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Chapter 29

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« on: March 09, 2023, 09:19:04 am »

THEY skirted Kroisbach once more, which lay in a patch of deeper darkness across the blanketing fog, walking in silence, until on the verge of the Neuseidlersee they reached a small isolated grove. Mark had been following in Ida’s footsteps like a sleep-walker. He could see nothing, but he felt her suddenly whirl round and face him.

“Mark!” she said urgently, “I can’t go back! Not to that torture house! I am afraid, Mark, afraid! I could have borne it! I meant to bear it when it was only me, but now we’ve been together---I can’t bear it! You must see I can’t! We needn’t go back! We’re strong---we’re skilled people with something to give. Let’s get out into the new world---beyond Hungary into Russia! It can’t be a worse prison than the one we’ve left! After all they’re making something new in Russia---they’re not destroying life itself! And if they don’t want us---well, we can but die, and what a mercy to be dead---in such a world as this!”

Mark put out his hands and found hers in the dark. They were ice-cold and trembling. In a moment she was in his arms, her heart hammering against his heart.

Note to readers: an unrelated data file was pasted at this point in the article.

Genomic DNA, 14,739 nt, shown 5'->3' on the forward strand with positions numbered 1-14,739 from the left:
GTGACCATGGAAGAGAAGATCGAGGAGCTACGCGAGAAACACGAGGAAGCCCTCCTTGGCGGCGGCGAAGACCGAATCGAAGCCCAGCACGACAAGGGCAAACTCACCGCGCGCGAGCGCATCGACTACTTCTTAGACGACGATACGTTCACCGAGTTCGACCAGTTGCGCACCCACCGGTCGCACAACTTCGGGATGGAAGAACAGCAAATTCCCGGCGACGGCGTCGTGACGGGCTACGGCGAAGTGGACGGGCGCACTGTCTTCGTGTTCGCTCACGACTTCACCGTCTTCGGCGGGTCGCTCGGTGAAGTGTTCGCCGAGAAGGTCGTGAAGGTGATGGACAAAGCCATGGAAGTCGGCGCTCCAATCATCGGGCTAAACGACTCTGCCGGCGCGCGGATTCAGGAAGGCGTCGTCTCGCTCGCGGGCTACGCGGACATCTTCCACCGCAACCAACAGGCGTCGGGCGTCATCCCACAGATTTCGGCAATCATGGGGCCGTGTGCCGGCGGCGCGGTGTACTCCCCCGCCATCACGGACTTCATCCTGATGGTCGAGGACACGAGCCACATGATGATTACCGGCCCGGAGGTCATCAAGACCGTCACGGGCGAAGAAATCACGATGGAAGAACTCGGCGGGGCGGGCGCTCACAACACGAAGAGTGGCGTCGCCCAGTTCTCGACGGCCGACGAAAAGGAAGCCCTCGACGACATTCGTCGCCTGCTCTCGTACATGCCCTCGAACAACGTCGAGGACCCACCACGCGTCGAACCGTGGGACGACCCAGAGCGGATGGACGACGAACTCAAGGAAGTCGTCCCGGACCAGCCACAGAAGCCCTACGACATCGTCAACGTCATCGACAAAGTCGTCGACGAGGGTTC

Mark tried to steady himself as well as her. He too had thought of escape, but the thought of it had been beyond the region of his will. He had seen it as a man, bewildered, but not yet mastered by thirst, sees a lake upon the desert sands, and knows it for a mirage. That Ida could be controlled by her wishes had not occurred to him. He thought of her as invulnerable as Joan of Arc---frozen into a magic armour of courage.

Her voice crying out to him in frantic terror shook his whole being.

“Haven’t we done enough?” Ida sobbed. “It’s so senseless! So senseless, Mark, against them! They can break down anyone. We can’t keep out of their hands! They tear a man’s self-respect to pieces, and women---you know what they do to women? They throw them out to their young guards to play with! We can only destroy other people by our courage Mark, we can’t help ourselves.”

Mark tried to think about courage, but he couldn’t. There was only the automatic response to those dangers which he had always practised; and this no longer seemed to him like courage because these new dangers were unimaginable dangers. The only thing that came into Mark’s mind when he thought of courage was Father Martin saying to him that to-day there had to be a new kind. But Father Martin hadn’t told him what the new kind was. At last Mark said desperately to Ida.

“There’s Father Martin. Wouldn’t we feel rather as if we were letting him down, if we didn’t go back? And Pirschl---and the man in the railway I work with---and that surgeon?”

“They’d be safer without us,” Ida whispered. But she couldn’t say that they would want to be safer. “Father Martin has his God,” she murmured after a pause. “We’ve nothing but ourselves! Oh, Mark, let’s stay together!”